Handy Hints For Preventative Back Care and a Healthy Spine

Preventative back care is vital if you want to enjoy a full and pain free life. A "bad back" can be very restrictive in terms of movement and quality of life, not to mention extremely painful.

No matter whether you are working out, doing chores, working around your home, at work or just playing with your children in the yard, it is imperative that you take care of your back. Many household chores and DIY home improvement jobs have resulted in a lower back injury or strain. It has been estimated that over 90% of Americans will suffer from some sort of back pain at some stage in their lives.

The best remedy for a bad back is to not get one in the first place. Use these handy hints to keep your spine in tip top shape:

Lose the extra weight. Every extra excess pound that you carry is a burden on your lower spine. It is also much harder to maintain correct spinal posture when you have a belly pulling your body out of alignment. Having strong core muscles is vital to keeping your back healthy and strong.

Posture. Stand up straight and tall with your tummy muscles tucked in. Do not slouch. When sitting for long periods of time, ensure that you are taking advantage of any lumbar supports in your seat or chair. Ball chairs can be great for keeping your posture in good alignment and your tummy muscles tucked in. When sitting, ensure that your feet are flat on the floor and that your shoulders are not hunched, this will automatically put you in the correct postural position. Ensure that your desk is the correct height for you. Never stay in the one position for too long when sitting or standing.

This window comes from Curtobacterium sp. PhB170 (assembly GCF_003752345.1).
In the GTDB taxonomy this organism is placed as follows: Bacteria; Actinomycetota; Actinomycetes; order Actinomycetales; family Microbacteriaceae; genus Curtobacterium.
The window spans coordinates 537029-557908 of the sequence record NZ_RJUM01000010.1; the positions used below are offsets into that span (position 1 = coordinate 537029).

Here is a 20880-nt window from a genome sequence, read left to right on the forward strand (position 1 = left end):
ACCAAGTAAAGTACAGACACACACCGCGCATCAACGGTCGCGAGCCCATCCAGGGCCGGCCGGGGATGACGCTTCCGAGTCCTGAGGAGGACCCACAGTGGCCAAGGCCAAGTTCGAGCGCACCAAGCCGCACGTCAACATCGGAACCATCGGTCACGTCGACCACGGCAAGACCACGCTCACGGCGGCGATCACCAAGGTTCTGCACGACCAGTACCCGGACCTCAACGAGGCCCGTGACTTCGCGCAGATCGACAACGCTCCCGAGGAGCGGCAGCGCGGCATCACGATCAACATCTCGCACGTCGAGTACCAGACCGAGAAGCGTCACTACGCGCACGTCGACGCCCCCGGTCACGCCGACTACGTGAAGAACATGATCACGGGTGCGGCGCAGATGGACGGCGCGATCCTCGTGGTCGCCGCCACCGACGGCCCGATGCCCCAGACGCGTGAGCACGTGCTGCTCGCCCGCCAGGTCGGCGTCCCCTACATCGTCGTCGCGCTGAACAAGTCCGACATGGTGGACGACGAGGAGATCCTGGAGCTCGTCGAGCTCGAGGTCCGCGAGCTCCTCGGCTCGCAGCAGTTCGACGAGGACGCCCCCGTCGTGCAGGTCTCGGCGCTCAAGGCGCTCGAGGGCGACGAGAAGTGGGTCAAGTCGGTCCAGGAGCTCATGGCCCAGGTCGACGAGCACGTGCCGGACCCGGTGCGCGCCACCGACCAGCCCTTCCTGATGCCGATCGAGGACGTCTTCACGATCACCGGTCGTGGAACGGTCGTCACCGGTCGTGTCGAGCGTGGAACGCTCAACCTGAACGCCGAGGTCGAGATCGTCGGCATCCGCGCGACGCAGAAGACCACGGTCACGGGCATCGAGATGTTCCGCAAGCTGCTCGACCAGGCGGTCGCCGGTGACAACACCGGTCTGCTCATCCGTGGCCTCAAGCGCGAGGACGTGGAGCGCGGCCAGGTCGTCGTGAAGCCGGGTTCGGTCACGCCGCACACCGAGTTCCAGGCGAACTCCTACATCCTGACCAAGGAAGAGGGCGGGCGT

Correct lifting. A lot of back injuries occur in the process of lifting. Any objects that you feel are too heavy for you to lift solo should be left where they are until you can find a helper. You should always lift objects with your knees bent and your back straight. As you raise the object your knees should straighten out. Keep the strain off your back by holding the object nice and close to your body. While you are lifting it is important not to twist your body.

Stretching. A good set of back stretches performed every day can help to strengthen your core muscles and keep your spine flexible. Both extension and flexion movements should be incorporated for best results. A session with a physiotherapist can be ideal to point you in the right direction with your stretching routine.

Push not pull should be your mantra when confronting heavy objects. When you push you are enabling your leg muscles to do the heavy work. Pulling nearly always involves bending and straining your back (a big no-no).

Use equipment when the job seems too big. Dollies and hoists were invented for a reason. You have all the time in the world, but only one good back. There are various gadgets that you can employ when gardening or working around your home to take the strain off your back. Use a small step ladder to reach that high object. Lifting and reaching are not a good combination for your spine.

Ask for help. If your luggage or groceries are too heavy, get somebody to help you. Many hands make for light work, especially in these situations.